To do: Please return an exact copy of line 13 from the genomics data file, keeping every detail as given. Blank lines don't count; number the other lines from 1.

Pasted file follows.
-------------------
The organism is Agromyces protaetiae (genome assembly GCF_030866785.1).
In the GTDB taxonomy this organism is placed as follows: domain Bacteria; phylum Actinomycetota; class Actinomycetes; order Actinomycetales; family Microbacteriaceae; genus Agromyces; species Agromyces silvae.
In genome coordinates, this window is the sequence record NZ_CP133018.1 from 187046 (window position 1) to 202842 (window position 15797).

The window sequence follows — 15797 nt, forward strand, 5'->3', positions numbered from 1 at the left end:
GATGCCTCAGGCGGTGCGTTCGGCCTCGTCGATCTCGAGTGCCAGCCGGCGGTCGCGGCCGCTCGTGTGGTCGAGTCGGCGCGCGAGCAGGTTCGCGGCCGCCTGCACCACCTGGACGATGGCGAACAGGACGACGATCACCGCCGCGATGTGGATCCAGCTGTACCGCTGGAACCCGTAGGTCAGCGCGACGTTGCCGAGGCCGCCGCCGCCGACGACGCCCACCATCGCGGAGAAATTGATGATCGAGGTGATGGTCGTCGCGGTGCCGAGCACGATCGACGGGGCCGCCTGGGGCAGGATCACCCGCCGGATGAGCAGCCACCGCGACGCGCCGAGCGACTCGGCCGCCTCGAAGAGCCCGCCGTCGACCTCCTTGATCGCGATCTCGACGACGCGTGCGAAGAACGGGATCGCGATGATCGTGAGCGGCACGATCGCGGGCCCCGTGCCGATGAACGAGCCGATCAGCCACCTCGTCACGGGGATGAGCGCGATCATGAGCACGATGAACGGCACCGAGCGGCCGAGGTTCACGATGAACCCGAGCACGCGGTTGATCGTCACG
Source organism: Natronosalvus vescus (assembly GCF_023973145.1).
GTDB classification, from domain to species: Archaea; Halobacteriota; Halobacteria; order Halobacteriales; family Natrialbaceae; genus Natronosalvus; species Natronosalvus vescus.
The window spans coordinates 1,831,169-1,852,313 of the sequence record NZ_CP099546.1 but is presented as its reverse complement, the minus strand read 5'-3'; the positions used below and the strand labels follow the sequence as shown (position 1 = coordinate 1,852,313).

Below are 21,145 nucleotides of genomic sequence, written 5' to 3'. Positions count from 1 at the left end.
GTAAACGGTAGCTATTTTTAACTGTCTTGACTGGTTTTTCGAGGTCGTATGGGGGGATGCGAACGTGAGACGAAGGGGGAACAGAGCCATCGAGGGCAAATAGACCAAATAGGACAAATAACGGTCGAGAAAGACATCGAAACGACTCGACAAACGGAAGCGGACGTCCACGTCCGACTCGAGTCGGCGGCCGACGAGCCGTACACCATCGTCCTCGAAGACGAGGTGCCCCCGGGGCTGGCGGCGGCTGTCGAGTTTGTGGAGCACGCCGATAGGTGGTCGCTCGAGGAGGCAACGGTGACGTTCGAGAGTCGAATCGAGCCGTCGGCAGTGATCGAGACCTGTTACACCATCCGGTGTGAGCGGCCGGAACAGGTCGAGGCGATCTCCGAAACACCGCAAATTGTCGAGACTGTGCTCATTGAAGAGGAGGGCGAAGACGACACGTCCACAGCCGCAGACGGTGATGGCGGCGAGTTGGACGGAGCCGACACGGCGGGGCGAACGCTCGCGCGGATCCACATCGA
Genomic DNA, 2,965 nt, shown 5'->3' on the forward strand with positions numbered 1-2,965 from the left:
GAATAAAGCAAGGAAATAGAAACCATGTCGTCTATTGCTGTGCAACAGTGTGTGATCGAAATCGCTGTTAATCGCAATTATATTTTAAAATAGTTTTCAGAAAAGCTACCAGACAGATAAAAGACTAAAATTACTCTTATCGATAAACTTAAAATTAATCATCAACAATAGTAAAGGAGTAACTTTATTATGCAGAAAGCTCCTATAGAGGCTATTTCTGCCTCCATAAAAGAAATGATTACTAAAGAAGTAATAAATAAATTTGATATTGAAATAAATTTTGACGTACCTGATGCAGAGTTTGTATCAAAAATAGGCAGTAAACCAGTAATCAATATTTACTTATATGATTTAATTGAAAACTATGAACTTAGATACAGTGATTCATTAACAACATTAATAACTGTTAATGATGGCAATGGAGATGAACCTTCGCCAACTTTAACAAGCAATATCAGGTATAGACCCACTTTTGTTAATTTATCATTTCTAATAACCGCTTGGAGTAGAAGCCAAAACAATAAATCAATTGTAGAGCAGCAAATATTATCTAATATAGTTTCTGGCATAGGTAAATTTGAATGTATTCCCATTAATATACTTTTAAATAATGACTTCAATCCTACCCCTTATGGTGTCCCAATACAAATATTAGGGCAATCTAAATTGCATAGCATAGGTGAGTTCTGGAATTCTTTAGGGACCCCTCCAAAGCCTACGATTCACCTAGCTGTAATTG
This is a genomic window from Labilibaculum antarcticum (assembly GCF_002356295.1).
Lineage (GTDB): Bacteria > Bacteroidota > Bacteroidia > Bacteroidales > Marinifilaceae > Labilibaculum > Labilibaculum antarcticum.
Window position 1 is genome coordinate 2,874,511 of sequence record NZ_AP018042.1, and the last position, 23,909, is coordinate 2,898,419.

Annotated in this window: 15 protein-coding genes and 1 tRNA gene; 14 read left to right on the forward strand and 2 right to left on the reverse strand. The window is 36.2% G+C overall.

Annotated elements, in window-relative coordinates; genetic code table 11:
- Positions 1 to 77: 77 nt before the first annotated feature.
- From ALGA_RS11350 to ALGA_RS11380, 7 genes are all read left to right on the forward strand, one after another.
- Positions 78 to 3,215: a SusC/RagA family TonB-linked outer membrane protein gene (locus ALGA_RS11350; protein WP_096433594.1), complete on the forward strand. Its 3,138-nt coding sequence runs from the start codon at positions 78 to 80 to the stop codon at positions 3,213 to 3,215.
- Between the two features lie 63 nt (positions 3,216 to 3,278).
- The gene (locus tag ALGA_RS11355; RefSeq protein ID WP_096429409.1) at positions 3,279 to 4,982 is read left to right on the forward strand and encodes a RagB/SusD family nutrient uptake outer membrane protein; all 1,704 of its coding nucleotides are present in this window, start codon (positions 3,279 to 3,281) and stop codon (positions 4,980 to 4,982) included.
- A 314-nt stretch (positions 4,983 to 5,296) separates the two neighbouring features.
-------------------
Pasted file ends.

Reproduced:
This is a genomic window from Labilibaculum antarcticum (assembly GCF_002356295.1).